Audubon Park neighbors received disheartening news from AT&T Wireless Communications in their fight to keep the company from placing a cell-phone "monopole" in their neighborhood school (Electro-magnet school, June 1).
AT&T told neighbors that it could not place its pole on an alternative site at the abandoned Orlando Naval Training Center (NTC) because the developer struck a deal with the city that no cell-phone towers would be placed among the 3,000 houses and apartments (as well as 2 million square feet of office and retail space) being built there.
The announcement troubled neighbors for two reasons. By eliminating the NTC site, AT&T narrows its options for places to erect the tower. "Unfortunately, it is becoming harder to find alternate sites," AT&T attorney Lee Chotas told neighbors in a letter. The option AT&T is likely to resort to, neighbors fear, is the Audubon Park Elementary School.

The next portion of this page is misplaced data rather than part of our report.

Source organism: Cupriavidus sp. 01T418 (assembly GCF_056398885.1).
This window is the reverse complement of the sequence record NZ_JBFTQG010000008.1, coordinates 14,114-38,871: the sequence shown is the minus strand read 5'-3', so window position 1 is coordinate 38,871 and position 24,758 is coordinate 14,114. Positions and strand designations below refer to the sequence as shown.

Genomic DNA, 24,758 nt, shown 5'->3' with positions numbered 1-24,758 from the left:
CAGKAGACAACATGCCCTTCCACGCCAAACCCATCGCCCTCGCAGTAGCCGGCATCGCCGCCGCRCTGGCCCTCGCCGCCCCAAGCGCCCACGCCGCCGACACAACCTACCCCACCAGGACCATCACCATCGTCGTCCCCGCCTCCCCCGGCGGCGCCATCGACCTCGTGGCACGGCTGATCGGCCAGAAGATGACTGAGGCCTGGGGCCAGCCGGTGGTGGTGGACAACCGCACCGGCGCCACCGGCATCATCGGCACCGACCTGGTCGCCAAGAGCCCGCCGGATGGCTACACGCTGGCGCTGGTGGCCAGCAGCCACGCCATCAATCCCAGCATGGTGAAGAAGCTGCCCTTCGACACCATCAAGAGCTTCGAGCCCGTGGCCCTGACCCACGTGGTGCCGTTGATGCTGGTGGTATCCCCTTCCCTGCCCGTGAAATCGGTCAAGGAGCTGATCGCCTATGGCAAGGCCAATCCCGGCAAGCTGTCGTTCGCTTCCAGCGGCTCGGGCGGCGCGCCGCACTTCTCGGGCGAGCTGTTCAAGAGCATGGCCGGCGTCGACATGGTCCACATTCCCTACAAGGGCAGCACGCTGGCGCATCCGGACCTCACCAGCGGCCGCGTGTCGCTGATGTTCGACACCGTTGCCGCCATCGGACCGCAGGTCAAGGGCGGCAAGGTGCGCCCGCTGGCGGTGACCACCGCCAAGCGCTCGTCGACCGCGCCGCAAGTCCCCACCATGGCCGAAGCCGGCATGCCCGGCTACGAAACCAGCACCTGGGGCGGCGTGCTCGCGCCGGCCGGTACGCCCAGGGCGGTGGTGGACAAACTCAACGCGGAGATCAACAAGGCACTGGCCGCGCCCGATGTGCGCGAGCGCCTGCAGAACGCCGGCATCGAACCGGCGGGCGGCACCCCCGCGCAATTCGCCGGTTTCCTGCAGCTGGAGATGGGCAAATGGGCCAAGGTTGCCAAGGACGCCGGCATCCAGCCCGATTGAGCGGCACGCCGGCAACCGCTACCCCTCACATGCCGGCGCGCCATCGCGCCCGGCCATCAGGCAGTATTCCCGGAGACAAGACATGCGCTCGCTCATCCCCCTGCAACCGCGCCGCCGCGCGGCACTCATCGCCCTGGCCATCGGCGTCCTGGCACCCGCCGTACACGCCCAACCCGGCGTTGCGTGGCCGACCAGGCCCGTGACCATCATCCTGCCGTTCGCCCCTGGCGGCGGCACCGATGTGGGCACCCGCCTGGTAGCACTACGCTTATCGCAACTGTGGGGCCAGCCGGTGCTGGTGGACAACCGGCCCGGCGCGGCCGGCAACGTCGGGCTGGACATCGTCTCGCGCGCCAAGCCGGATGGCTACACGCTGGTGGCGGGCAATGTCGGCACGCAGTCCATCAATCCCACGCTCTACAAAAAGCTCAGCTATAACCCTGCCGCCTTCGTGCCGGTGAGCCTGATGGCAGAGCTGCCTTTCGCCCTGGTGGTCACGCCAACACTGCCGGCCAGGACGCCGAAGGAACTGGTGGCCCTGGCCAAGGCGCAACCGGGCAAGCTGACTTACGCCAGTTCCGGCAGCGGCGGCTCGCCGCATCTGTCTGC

Moreover, the deal between the city and the NTC's developer, Orlando Partners, seems to validate the concern Audubon Park neighbors have had all along: that a tower in your neighborhood almost guarantees lower property values. Jennifer Marvel, an Audubon Park resident, says values could drop by as much as 20 percent.
Asks Irby Push, the neighbors' attorney: "If it's objectionable in your neighborhood, why in the hell do you want it in ours?" He adds, "I don't understand the city's position on this at all."
AT&T has delayed a community meeting and pushed a mediation hearing to Jan. 15, 2001 -- past school-board and November elections.
Neighbors urged AT&T to hold the meeting to prove that the school is the tower's best location. In November 1996, AT&T argued at a county commission meeting that Audubon Park Elementary was an inadequate site for a cell-tower facility. At the time, AT&T was attempting to build a tower at Corrine Baptist Church, a half block from the school.